In the November 2nd, 2010 election, Proposition D was voted down 62% to 38% in the City of San Diego. If it had passed, the proposition would have raised the city sales tax from 8.75% to 9.25%, costing the taxpayers $500 million. The ‘No on D’ campaign was spearheaded by Carl DeMaio, City Councilmember for District 5. Though proponents of the proposition claimed that the increase was necessary to maintain city services such as fire and police, DeMaio argued that there were no guarantees that the money would go to these services. Because Proposition D did not pass, budget reform is now a necessity. DeMaio has published a ‘Roadmap to Recovery’ detailing his plans to reform the city’s finances. I had the opportunity to interview Councilmember DeMaio about his life, ideas and goals, and the following is an excerpt from that interview:
Q: Where did you grow up?
A: “I was born and raised in Orange County, CA until age 13 when my mother passed. I was taken in by the Jesuits and went to boarding school in Washington, D.C.”
Q: Where did you go to college and what is your favorite memory of your college experience?
A: “I attended Georgetown University while working full-time and finished in two and a half years to save money. My favorite memory is when I was so disgusted with the school government that I ran a protest campaign called “The Challenge.” I asked the students to write in “The Challenge” on the ballot if they were upset as well. “The Challenge” won 28% of the vote and came just four points shy of winning.”
Q: How, when, and why did you first become involved in politics?
A: “I worked with the Republicans on budget issues on Capitol Hill and became frustrated with the wasteful spending. My first company worked closely with government on reform topics and efficiency and focused on California and San Diego in particular.”
Q: How would you describe your leadership style?
A: “I would describe it as ‘from the gun.’ I’m not worried about the political consequences of doing the right thing. I listen to the public and their concerns and let them drive my focus.”
Q: What politicians do you have the most respect for and why?
A: “Chris Christie is doing a great job in New Jersey. He’s fighting issues similar to those that I am here in San Diego. He’s going up against the unions and challenging government to rethink how it runs.”
Q: What are the most pressing issues facing San Diego and California at large?
A: “Pensions, both city and state, are the most pressing issue. We need to bring benefits in line with the local labor market. Right now they are out of control and unsustainable. The taxpayers are burdened and services have gone down.”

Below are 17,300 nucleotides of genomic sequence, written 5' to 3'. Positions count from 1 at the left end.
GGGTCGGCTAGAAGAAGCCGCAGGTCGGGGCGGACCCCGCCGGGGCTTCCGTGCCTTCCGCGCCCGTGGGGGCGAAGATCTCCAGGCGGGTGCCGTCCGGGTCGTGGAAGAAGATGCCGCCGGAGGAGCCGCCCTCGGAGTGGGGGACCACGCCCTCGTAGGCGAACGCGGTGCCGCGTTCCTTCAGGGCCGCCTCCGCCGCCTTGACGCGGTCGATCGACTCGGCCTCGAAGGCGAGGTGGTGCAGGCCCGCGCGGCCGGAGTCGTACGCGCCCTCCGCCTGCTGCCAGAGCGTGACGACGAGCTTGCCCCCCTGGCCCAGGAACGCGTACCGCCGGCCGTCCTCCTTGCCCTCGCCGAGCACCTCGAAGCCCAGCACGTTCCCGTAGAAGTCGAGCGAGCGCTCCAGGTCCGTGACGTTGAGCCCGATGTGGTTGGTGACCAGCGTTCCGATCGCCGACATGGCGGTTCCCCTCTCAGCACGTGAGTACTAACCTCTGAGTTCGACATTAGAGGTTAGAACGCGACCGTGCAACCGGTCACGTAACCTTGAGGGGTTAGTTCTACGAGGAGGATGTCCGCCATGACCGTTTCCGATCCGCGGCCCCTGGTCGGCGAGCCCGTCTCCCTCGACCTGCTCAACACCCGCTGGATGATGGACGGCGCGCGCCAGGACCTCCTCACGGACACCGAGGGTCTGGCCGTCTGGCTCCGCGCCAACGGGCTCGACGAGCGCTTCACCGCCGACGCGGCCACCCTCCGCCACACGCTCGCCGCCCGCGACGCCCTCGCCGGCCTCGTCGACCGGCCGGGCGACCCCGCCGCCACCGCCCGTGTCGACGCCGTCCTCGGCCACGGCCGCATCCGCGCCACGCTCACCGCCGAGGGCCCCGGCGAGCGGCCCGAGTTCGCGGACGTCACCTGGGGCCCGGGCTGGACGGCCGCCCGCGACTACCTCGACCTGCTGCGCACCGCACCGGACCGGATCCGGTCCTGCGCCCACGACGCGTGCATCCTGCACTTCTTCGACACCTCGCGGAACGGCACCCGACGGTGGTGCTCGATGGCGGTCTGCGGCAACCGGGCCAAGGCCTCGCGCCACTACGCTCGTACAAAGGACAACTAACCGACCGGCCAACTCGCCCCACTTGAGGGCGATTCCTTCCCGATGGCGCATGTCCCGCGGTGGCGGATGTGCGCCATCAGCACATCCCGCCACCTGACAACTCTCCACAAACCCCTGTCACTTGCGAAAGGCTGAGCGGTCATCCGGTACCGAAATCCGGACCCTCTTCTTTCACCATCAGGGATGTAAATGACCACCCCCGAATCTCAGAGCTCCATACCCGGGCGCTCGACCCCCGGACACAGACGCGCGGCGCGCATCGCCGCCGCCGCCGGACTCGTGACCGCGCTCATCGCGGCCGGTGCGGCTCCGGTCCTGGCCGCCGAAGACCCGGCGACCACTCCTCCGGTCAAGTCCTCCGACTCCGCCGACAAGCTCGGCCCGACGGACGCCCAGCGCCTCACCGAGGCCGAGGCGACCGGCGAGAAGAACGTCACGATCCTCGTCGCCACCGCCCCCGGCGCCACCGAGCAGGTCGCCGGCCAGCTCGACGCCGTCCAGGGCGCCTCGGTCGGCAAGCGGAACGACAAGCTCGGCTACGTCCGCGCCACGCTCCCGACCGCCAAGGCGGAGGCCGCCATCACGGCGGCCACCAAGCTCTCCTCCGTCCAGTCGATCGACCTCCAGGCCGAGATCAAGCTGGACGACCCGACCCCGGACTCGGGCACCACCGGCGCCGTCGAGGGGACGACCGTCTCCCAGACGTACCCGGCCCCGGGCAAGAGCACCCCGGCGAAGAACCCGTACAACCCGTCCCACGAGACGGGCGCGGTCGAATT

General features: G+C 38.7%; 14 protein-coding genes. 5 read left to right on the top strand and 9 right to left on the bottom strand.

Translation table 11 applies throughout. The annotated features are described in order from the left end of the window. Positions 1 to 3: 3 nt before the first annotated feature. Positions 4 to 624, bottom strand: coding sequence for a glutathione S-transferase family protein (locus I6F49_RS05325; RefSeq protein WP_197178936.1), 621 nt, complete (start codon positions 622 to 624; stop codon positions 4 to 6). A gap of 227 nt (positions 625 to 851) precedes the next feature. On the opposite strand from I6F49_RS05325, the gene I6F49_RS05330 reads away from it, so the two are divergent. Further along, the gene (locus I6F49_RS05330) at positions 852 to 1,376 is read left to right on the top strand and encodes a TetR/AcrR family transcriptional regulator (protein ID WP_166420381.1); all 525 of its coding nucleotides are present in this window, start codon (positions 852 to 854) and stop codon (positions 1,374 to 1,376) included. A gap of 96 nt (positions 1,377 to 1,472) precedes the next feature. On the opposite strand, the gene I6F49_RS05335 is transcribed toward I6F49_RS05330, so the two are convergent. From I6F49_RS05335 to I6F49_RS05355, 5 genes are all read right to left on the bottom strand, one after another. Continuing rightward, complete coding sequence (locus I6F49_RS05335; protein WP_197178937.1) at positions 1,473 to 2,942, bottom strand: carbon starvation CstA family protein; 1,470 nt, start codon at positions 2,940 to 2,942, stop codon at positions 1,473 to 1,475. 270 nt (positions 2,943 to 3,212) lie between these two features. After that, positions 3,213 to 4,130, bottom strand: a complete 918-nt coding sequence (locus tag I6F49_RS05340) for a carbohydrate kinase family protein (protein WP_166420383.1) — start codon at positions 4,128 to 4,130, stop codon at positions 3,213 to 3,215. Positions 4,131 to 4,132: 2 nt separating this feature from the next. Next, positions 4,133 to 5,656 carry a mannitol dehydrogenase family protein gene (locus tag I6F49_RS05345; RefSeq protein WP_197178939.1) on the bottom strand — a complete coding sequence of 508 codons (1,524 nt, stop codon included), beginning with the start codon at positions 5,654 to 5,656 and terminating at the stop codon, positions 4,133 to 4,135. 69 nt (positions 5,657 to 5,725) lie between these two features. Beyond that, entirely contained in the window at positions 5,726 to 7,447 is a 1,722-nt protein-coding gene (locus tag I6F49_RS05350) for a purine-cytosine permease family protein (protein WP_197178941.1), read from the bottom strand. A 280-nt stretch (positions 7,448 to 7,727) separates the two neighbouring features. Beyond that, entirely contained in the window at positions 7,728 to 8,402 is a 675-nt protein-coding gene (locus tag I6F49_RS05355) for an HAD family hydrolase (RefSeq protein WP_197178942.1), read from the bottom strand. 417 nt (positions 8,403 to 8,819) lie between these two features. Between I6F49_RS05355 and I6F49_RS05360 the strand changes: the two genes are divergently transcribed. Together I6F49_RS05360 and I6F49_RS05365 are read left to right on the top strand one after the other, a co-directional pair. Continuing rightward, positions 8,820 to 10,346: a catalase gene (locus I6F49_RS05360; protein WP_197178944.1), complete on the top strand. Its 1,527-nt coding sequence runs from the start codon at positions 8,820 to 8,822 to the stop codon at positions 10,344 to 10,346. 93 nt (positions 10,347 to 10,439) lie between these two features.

Q: What are your proposals to help fix the San Diego budget crisis?
A: “Pension reform is on the top of the list. We need to reform existing benefits, avoid pension spiking, make sure that public employees pay their fair share for the price of pensions, and sign new employees in under a more affordable system.”
Q: What issues do you support that you believe independents would support? In other words, why would people cross the aisle to support your policies?
A: “Pensions transcend parties. Everyone is and should be upset when government wastes taxpayers’ money. Government waste brings people together on both sides of the issue.”
Q: What do you believe is your strongest asset?
A: “The public. Government will never reform itself. It needs constant public pressure. That’s why I always aim to educate and engage the public. My team of advisers and additional staff are also a very strong asset.”
Q: What do you think about alternate forms of energy?
A: “We need solar energy. San Diego is sunny and the government should embrace that as part of its energy plan. We should also make it easier for the public and small businesses to use solar energy.”
Q: What do you believe the place of unions is in the modern economy?
A: “I have no problem with labor unions. I only have a problem with unions’ influence in politics through campaign contributions. The government shouldn’t be bowing to unions over taxpayers. Membership should not be mandatory, and dues should not be used for political purposes.”
Q: Government involvement in the economy is growing. What is your opinion on how to both improve the economy & reduce the size of government?
A: “Government needs to get out of the way of small businesses. Many mandates applied to small businesses create extra costs and time delays that they simply can’t afford. Government needs to help, not hinder. It needs to be held accountable for providing quality services such as roads, water, sewer systems, schools, etc. Without good quality services, how can families and small businesses flourish? The two go hand in hand.”
Christopher is a senior in Muir College majoring in Linguistics.